By: Diane Ring
Shu-Yi Oei and I have been tracking the recent tax reform developments as well as a couple of proposed tax bills that deal with worker classification, information reporting, and tax withholding. Based on a description prepared by the Joint Committee on Taxation, it looks like the Senate Tax Bill is going to include a new safe harbor provision guaranteeing worker classification as an independent contractor and will make changes to independent contractor withholding and information reporting. We posted our analysis of this proposal and its potentially serious implications on TaxProf Blog: The Senate Bill and the Battles Over Worker Classification.
Our main points:
1. Not just tax: This worker classification safe harbor is not just about tax, it will likely have impacts on employment/labor law outcomes and protections as well.
2. Not just gig workers: Based on the Joint Committee description, the proposal is not limited to gig economy workers —anyone who meets the safe harbor requirements (which are pretty easy to satisfy in many cases) can be classified as an independent contractor. This may have the effect of encouraging employers to push workers into work relationships that come within the safe harbor. Or, in certain cases, it may facilitate the strategic movement of higher-income workers into independent contractor status — see point 4 below.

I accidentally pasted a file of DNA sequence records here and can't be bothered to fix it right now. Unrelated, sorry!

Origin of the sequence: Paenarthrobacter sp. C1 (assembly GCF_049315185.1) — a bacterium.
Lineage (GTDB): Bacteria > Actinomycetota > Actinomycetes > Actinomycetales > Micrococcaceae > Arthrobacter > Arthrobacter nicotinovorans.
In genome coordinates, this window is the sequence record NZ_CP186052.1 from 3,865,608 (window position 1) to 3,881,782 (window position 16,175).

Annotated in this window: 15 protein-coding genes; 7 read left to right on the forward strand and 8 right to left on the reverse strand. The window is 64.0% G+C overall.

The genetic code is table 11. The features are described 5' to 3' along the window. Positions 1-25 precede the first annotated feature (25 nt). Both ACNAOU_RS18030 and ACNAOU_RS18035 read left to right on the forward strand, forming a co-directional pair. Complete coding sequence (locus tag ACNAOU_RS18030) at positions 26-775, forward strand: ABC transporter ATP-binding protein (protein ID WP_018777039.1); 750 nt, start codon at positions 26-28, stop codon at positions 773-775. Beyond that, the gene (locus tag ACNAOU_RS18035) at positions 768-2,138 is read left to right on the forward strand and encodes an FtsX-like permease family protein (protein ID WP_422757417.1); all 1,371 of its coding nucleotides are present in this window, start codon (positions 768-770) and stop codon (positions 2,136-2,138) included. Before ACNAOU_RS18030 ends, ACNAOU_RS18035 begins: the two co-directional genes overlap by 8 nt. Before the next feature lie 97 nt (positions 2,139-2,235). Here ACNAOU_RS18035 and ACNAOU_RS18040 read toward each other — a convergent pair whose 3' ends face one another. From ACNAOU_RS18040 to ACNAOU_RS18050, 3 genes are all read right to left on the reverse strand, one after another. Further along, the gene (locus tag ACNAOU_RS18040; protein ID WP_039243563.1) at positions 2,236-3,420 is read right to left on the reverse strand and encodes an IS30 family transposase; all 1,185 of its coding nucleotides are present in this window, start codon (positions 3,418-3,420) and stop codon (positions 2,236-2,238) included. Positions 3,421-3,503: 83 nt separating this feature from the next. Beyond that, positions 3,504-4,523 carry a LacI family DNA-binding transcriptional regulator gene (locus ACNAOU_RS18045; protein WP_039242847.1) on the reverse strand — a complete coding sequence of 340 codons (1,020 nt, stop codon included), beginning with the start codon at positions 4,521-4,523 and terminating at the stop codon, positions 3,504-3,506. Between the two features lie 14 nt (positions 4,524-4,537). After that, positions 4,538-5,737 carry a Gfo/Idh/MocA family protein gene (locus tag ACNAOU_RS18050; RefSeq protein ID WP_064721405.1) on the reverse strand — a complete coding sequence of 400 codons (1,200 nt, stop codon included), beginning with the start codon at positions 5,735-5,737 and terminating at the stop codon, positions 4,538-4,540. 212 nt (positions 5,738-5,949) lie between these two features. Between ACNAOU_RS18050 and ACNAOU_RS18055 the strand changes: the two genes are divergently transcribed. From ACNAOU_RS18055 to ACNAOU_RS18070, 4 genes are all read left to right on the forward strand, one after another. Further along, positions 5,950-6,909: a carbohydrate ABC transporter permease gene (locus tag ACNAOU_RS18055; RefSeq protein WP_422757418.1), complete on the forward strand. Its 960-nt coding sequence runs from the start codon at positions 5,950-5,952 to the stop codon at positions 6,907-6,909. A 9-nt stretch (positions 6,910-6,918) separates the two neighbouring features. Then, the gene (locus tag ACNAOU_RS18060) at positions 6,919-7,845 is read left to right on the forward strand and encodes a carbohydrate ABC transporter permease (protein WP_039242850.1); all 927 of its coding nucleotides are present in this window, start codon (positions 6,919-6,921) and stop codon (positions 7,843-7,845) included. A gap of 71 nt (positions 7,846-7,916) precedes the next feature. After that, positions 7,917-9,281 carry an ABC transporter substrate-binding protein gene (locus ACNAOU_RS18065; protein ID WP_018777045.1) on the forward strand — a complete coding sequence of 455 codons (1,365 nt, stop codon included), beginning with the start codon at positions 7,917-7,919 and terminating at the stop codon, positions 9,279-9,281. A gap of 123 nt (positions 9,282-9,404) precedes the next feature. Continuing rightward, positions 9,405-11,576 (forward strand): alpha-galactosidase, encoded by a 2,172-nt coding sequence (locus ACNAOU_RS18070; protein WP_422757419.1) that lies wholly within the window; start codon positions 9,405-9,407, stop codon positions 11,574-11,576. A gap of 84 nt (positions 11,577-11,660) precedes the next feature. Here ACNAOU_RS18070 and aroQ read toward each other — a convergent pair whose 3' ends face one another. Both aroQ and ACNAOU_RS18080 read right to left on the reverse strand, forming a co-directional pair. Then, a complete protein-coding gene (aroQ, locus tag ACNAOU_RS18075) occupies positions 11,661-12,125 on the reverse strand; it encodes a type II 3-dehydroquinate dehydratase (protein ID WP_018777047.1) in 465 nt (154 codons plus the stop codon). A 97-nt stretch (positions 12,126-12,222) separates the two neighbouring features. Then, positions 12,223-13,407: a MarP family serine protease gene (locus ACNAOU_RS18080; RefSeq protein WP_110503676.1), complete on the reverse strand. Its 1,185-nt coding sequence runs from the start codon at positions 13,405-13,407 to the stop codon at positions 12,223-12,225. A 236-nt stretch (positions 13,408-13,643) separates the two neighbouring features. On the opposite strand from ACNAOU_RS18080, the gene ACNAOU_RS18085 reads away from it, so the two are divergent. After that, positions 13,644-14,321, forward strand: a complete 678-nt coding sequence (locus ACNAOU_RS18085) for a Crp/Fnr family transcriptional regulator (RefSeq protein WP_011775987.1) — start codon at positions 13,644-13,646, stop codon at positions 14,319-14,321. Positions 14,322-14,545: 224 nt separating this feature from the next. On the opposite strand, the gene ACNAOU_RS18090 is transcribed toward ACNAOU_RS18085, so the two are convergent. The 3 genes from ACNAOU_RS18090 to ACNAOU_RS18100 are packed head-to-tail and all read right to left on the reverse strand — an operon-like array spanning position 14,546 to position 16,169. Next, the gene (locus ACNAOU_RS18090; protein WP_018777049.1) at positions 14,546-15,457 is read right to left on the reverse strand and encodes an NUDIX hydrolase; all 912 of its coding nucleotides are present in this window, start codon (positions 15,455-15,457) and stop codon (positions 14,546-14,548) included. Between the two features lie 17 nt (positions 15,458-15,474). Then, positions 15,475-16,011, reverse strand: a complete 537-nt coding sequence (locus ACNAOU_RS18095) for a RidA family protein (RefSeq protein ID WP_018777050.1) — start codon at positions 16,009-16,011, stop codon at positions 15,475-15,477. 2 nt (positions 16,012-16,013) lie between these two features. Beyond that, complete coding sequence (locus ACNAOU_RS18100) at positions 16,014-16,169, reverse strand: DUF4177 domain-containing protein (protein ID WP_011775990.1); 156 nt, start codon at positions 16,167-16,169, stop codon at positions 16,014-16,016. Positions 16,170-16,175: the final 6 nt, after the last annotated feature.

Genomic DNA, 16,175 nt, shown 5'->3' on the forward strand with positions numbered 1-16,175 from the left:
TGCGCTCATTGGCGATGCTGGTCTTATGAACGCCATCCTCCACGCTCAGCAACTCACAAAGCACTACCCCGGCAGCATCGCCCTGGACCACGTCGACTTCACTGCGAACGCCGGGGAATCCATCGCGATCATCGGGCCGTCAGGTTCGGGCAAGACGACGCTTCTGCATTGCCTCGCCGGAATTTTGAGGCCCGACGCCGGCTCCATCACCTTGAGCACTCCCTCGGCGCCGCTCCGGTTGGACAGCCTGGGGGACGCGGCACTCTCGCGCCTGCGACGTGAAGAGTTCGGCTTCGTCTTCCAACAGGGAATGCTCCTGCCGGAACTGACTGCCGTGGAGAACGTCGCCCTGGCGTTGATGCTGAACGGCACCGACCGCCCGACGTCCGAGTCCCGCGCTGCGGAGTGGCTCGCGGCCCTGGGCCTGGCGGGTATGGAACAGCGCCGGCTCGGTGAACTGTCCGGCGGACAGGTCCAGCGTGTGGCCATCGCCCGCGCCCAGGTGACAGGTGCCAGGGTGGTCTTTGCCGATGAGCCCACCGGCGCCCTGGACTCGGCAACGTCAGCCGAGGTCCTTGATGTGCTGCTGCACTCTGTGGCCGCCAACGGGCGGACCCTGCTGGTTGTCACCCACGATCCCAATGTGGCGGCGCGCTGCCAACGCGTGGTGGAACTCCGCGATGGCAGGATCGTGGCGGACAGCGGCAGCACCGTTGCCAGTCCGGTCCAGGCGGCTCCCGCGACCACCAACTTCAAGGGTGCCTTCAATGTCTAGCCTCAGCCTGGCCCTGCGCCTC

3. Unspoken tradeoffs: There are tremendous tradeoffs at stake between the potential tax benefits (e.g., clarity, withholding, above-the-line deductions) and employment/labor law losses (e.g., worker protections such as collective bargaining) for workers coming within the safe harbor.
4. Unforseen interactions with the passthrough rate: One point we did not explore in our TaxProf post: The House and Senate bills both contain different versions of a reduced tax rate on passthroughs (including sole proprietorships). Depending on the specific details of a final reform proposal for the reduced passthrough rate and the worker classification safe harbor, the combination of the two could result in a larger pool of independent contractors trying to fit into the passthrough rate. Of course, the appeal of the passthrough rate would depend on: (a) the tax rate the worker would otherwise face on the income, and (2) the difficulty of qualifying under the new passthrough regime. Both the House and Senate Bills have taken steps to prevent use of their proposed regimes to benefit labor income, but tax policy analysts are already predicting significant tax planning efforts to secure the benefits of a passthrough rate. Obviously, there is still a lot we do not know, but if it becomes easier for a subset of workers to be classified as independent contractors, then this puts more pressure on exactly how the passthrough rate is designed.